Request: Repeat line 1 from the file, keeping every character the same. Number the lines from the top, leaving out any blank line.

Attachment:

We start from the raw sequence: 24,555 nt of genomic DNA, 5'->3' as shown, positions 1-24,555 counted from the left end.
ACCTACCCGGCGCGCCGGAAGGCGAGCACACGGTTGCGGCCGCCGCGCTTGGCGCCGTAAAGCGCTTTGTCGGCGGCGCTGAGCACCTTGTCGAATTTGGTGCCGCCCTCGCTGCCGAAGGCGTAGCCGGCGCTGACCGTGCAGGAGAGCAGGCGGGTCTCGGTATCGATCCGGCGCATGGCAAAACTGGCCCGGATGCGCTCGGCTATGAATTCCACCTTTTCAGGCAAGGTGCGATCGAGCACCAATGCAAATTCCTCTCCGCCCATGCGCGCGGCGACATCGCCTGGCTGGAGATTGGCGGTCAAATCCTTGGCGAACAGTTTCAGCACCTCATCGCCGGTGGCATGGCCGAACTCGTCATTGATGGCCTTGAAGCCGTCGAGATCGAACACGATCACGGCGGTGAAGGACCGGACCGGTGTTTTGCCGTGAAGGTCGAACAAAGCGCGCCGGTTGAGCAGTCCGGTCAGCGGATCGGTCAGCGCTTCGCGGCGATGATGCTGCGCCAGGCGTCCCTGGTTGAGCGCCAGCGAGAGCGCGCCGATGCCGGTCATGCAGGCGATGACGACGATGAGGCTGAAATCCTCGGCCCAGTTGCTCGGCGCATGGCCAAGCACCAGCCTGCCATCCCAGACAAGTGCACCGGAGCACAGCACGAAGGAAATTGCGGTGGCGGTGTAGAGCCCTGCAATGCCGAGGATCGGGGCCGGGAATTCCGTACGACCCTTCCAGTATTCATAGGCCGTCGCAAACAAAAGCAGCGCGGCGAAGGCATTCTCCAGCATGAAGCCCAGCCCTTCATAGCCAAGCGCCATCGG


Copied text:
We start from the raw sequence: 24,555 nt of genomic DNA, 5'->3' as shown, positions 1-24,555 counted from the left end.